If you study the information on the websites of the test companies, you will understand what they do, and what the test results mean.  You don't have to understand the deep science of how they do it - I don't - but with a little study you can understand your test results.

3)  On FamilySearch Family Tree Open for Everyone (5 March 2013):

*  Geolover noted:  "Randy, glad you posted some helpful resources for those who would try out the Family Search Family Tree. There's one more that could be useful, a message board monitored by some experienced users, as well as by design, engineering and managerial staff who would like to be aware of any bugs or unusual glitches:"

My response:  Thanks - I will add that to my post.

4)  On (Not So) Wordless Wednesday - Post 246: A Wedding Day Photo (6 March 2013):

*  John D. Tew asked:  "I have to ask though since you have the full original photo -- is your father standing on the train of your mother's wedding gown? It looks like it in the photo."

My response:  Good catch.  I saw it too, when I magnified the image to see the photographer's imprint.  I think that he is stepping on the train, perhaps to hold it down.  I sure hope that he stepped off of it before they went on to the reception.

5)  On Sorting Out Primary and Secondary Information (6 March 2013):

Thank you all for your helpful and challenging responses in Comments.  Many of us are trying to "figure all of this out" still, including myself. 

There are a number of very useful comments on this post and I may deal with them in a separate blog post.  I do agree with Angela Craft that the birth certificate is an abstract from the Original Source and could be considered a Derivative.  But the discussion was about Information rather than Source quality.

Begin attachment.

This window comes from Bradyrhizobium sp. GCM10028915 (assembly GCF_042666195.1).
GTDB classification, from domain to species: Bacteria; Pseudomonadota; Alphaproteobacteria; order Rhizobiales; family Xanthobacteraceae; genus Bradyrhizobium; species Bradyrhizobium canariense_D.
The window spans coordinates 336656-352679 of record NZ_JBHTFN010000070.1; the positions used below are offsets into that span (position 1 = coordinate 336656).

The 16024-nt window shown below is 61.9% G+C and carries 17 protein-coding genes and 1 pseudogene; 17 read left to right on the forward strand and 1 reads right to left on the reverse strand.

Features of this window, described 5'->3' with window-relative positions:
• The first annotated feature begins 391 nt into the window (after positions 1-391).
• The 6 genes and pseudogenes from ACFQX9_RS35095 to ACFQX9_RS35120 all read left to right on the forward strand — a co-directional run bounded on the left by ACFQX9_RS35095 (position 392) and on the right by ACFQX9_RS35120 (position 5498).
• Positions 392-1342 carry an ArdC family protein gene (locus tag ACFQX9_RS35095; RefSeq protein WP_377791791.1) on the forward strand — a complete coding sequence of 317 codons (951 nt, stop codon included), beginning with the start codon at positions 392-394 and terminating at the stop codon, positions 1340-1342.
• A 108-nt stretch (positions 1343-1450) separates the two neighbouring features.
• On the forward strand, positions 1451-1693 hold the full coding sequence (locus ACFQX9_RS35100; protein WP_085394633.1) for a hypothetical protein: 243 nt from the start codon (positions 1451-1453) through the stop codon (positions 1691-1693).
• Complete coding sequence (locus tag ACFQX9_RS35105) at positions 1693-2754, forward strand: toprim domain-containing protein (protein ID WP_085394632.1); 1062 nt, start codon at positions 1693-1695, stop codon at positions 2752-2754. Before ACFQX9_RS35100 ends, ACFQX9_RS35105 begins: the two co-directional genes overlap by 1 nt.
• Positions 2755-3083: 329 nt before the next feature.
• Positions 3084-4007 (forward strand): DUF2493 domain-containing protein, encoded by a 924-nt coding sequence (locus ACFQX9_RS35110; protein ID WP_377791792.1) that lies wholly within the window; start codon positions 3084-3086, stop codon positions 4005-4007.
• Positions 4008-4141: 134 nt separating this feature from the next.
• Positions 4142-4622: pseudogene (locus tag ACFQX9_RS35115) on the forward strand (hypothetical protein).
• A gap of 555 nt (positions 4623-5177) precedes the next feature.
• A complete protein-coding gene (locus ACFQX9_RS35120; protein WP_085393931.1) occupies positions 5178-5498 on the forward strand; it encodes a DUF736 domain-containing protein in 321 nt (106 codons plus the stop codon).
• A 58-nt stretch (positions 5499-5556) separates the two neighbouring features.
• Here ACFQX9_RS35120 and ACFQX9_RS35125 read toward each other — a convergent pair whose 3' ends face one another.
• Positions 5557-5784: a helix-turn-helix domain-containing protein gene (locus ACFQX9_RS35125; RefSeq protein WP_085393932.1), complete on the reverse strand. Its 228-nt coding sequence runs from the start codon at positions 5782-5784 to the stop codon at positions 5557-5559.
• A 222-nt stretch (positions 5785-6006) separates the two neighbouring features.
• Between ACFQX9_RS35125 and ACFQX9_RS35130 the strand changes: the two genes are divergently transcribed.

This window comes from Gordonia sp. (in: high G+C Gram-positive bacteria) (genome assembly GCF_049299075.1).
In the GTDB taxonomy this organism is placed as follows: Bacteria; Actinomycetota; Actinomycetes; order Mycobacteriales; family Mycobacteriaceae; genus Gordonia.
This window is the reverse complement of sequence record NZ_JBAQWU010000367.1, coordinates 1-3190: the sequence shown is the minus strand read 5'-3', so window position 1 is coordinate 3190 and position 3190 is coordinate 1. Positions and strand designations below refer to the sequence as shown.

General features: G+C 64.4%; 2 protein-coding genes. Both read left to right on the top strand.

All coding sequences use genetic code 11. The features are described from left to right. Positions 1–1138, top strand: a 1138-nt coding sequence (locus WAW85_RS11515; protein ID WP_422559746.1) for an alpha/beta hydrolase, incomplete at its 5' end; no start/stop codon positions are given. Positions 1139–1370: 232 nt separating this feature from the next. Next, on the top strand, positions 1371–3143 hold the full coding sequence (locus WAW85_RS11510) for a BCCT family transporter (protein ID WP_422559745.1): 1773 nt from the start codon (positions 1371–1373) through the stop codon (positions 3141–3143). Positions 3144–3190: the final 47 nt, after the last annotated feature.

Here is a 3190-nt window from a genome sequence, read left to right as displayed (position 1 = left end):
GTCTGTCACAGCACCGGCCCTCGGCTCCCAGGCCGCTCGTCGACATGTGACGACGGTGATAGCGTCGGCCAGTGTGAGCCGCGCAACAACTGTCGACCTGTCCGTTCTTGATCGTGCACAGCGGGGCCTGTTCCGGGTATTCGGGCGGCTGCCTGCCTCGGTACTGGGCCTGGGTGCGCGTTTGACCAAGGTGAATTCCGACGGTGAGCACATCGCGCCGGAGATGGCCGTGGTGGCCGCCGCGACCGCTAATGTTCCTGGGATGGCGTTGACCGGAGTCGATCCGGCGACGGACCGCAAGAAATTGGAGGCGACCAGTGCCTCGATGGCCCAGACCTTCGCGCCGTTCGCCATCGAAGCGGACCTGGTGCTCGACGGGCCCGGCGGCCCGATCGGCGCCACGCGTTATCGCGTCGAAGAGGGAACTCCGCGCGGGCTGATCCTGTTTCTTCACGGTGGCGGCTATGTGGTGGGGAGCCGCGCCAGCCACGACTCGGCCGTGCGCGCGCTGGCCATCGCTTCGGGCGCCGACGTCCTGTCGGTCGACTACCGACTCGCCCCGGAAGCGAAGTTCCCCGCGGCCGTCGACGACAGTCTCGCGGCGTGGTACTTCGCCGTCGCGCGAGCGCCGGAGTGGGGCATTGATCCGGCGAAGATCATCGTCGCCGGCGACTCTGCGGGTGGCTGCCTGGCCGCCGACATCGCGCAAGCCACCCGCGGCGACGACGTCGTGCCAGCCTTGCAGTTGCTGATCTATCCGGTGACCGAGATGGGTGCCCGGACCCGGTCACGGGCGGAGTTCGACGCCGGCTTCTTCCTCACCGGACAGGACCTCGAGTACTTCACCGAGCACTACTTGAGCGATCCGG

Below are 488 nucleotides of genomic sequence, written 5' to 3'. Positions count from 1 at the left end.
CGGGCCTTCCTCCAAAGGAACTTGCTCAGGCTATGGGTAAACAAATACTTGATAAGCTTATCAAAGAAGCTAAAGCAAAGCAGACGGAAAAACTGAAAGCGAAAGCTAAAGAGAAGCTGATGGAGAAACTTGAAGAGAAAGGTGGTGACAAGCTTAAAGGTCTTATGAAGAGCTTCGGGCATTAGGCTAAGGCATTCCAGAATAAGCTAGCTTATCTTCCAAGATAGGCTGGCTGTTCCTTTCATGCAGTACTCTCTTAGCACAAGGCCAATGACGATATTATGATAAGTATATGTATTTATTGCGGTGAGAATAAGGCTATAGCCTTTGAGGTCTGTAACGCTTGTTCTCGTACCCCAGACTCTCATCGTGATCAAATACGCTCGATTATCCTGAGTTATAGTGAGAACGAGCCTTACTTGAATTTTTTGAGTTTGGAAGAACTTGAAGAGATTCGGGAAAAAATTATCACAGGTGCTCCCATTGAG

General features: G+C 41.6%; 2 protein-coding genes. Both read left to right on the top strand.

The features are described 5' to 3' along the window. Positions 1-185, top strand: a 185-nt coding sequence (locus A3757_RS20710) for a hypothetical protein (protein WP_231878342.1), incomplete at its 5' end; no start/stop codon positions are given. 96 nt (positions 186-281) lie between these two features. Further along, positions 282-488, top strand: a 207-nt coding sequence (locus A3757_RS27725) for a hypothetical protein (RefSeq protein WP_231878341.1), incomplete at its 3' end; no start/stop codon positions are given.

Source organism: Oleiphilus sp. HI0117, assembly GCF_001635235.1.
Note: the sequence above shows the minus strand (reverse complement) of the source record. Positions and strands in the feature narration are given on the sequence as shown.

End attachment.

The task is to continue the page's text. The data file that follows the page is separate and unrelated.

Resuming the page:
I agree that I definitely don't know who provided the information to the town clerk.  I believe, but don't know for sure, that someone in the family, and I think usually the father of the child, went down to the town clerk's office in New England and reported the birth.  It might be another relative - a grandparent, an aunt or uncle, etc. I doubt that many records of this type report the actual informant (i.e., "Benjamin Seaver came to my office and said his wife had a baby we named Isaac."). This town record is the very FIRST record of the birth.  It may be Primary or Secondary, but to me, it is BETTER, closer to PRIMARY than SECONDARY, information than the other records, which are clearly derived from it.  

I had not considered an UNKNOWN classification for Information as Jenny suggested.  It's not in the BCG definitions.  We may want an UNSURE or UNKNOWN classification for Information...

Bob McAlister's comment resonated with me:  "At least part of the difficulty you mention comes from the fact that the first two dimensions are not independent.  Once you decide that the source is derivative, then the information can not be primary. If an eye-witness to the event made a copy of the original source, it would itself be an original source with the same provenance as the first (save for the lapse of time).  It is sleight of hand to claim that we have analysed each document on three distinct criteria when two of them are inextricably intertwined."